Blood, Sweat, and Tears…But Not in That Order

16 04 2011

Image Courtesy of the American Red Cross.

There was blood, sweat, and tears yesterday, but not in that order.

First came the tears.

Friday was Parent/Teacher Conference Day at Theo’s school. I pride myself on being organized and efficient. I claimed our slot the first day the sign-up sheets were posted. Then, I came home and marked it on our family calendar. I’m sure somewhere in my subconcious, this thought lurked: I may be fighting breast cancer, but I can still manage our daily life with the best of ’em!

I thought our conference was at 10:20 a.m. I would have bet money on it. Big money.

So, when we arrived at 10:15, I thought we were right on schedule.

Not.

There was another parent waiting awkwardly in the wings as Theo’s teacher explained that we were late; our 20-minute conference slot had been at 10 a.m.

There was a perfectly reasonable solution to this problem — 11 a.m was wide open and in the meantime, we could meet with Theo’s music teacher. But I broke down sobbing anyway. Right there, in the school lobby.

That should have been my first clue.

I pulled myself together — well, mostly — and we met with Theo’s music teacher and then his classroom teacher. They are both terrific and, despite my earlier breakdown, it went well.

Next, the sweat.

My bff Anita Griglio Kelly chauffered me to yesterday’s chemo infusion. I was feeling pretty weak when we arrived, but I was determined to get my treatment. I had chills, then sweats, then chills again. That mystery was short-lived after the lab results of blood drawn when I arrived at the Infusion Center came back. Although I’d had an infusion of Procrit on Tuesday in an effort to raise my red blood cell counts, they had continued to plummet. I needed two units of blood, asap.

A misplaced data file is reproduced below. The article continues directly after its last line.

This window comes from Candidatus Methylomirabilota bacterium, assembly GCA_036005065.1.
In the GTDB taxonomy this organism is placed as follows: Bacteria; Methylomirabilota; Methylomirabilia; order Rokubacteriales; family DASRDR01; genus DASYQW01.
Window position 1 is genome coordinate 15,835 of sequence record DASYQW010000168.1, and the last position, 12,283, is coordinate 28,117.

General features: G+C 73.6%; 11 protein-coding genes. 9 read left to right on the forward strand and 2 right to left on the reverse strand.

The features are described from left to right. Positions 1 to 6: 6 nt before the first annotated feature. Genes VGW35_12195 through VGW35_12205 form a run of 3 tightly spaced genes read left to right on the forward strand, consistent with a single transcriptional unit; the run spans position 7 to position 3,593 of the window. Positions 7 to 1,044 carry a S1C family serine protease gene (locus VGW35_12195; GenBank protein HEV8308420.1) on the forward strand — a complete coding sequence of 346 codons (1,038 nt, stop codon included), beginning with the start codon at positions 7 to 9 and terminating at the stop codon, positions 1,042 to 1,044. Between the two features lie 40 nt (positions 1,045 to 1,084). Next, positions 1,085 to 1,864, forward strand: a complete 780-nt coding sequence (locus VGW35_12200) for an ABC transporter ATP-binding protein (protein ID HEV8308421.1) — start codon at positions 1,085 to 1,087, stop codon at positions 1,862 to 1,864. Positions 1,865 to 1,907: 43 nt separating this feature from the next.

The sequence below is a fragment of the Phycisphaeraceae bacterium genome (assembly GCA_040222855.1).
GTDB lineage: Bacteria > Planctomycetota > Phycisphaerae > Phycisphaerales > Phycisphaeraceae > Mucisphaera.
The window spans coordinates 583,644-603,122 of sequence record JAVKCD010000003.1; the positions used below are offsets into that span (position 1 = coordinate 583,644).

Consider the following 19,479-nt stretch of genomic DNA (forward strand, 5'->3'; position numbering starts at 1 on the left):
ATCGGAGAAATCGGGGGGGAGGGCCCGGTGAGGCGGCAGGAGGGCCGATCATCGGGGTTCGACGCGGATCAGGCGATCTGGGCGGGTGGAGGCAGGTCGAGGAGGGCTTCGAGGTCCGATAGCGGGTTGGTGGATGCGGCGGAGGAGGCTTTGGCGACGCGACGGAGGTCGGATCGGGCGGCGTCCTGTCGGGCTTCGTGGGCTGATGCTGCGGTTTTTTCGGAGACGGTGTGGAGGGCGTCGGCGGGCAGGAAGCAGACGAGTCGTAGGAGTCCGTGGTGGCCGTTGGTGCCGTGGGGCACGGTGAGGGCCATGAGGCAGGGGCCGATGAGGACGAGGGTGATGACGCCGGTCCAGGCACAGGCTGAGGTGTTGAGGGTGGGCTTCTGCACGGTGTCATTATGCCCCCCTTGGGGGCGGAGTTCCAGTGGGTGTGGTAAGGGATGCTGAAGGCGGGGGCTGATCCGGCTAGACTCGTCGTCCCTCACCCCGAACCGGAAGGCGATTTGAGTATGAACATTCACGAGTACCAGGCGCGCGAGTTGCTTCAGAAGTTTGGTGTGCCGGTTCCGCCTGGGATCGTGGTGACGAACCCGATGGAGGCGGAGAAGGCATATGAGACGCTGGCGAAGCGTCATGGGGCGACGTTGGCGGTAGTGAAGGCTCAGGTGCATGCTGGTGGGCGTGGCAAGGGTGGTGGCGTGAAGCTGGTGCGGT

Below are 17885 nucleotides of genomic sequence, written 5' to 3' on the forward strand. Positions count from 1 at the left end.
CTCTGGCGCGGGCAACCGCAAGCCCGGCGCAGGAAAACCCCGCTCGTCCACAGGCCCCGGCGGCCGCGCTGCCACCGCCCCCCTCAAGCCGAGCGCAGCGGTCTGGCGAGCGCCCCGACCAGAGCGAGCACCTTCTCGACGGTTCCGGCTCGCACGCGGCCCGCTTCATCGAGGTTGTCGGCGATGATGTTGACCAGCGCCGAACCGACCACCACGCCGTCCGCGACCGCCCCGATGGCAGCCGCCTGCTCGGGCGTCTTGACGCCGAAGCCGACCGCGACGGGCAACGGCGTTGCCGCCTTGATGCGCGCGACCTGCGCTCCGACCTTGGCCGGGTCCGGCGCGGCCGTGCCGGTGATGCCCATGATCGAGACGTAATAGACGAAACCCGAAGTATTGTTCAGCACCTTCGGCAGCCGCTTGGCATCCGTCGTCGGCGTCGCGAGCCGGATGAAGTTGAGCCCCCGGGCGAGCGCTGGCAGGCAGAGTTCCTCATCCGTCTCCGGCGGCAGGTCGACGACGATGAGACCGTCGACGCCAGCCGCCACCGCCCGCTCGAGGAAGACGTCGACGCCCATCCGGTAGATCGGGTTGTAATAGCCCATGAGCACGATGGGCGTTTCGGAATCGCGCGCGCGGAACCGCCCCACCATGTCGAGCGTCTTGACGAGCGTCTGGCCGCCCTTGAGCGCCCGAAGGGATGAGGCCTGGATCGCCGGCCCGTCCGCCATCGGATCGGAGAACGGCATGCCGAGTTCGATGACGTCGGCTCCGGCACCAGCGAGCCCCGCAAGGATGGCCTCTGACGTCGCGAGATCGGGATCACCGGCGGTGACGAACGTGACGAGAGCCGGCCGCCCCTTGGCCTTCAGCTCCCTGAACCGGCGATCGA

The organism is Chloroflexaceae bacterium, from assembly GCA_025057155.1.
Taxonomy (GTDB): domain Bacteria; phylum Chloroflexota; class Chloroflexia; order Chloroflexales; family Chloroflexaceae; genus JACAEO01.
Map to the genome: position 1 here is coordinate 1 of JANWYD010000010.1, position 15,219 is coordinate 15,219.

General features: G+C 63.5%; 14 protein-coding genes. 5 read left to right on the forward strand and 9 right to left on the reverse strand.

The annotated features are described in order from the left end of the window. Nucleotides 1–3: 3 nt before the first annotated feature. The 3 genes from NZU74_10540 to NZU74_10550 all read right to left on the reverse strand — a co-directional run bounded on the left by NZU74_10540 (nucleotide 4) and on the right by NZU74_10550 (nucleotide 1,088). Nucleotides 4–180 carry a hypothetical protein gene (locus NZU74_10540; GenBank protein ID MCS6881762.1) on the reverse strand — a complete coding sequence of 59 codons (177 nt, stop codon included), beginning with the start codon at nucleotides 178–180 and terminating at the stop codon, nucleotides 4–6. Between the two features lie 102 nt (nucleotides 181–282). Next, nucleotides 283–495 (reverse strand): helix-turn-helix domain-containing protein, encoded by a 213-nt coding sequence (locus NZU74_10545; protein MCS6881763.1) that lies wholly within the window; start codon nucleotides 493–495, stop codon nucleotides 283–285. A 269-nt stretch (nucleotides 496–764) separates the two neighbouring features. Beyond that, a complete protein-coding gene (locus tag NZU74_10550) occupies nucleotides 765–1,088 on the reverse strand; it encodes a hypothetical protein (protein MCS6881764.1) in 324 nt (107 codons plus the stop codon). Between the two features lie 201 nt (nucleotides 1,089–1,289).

Finally, the blood.

Following my chemo infusion, I went straight to the ER, where the doctors and nurses prepared me for the first blood tranfusions of my life. I’d been on the giving end many a time. It was a bit surreal to be on the receiving end.

My blood was sent to the lab to confirm and reconfirm that my blood type is indeed A+, then “cross-matched” for other markers that would indicate which packets of the donor blood available were the least likely to be rejected by my body.

Finally, two units of the most beautiful crimson liquid I’ve ever seen in my life arrived in Room 8 of the ER. Might as well have been liquid gold. The nurse accessed my port and the tranfusions began.

During the next six hours, as I watched the blood slowly drip from the bag and travel through clear plastic tubing to the port in my chest, I wondered who it was who had been kind, generous, and selfless enough to donate blood for a complete stranger. I would never know.

But if I could, I would tell that person that their gift restored and rejuvenated the Mom of a little five-year-old boy named Theo and the Wife of a loving husband named Don who just yesterday told me that he is treasuring every day we have together on this planet. I’d tell them that I went from a woman so low on “fuel” that she could barely sustain a simple Parent/Teacher conference earlier that day, to one who cooked a breakfast of french toast and bacon with her family the very next morning. Most of all, I’d say two simple words: Thank you.

Several times last evening I looked up at that donor bag of blood and thanked God that there was someone out there who was willing to give it, destination unknown.

So, although I am humbled and grateful for the many people who are stepping forward to donate blood on my behalf, designated specifically for me should I need it in the upcoming months, I also have another request.

Whether or not you are A+, whether or not you can help me specifically, please give blood.

There are lots of “Amys” out there who desperately need it. Go to The Red Cross website and make an appointment. There are convenient donation sites all around, it takes but a few minutes, and it is truly a life-changing gift.

Copyright 2011, Amy Rauch Neilson








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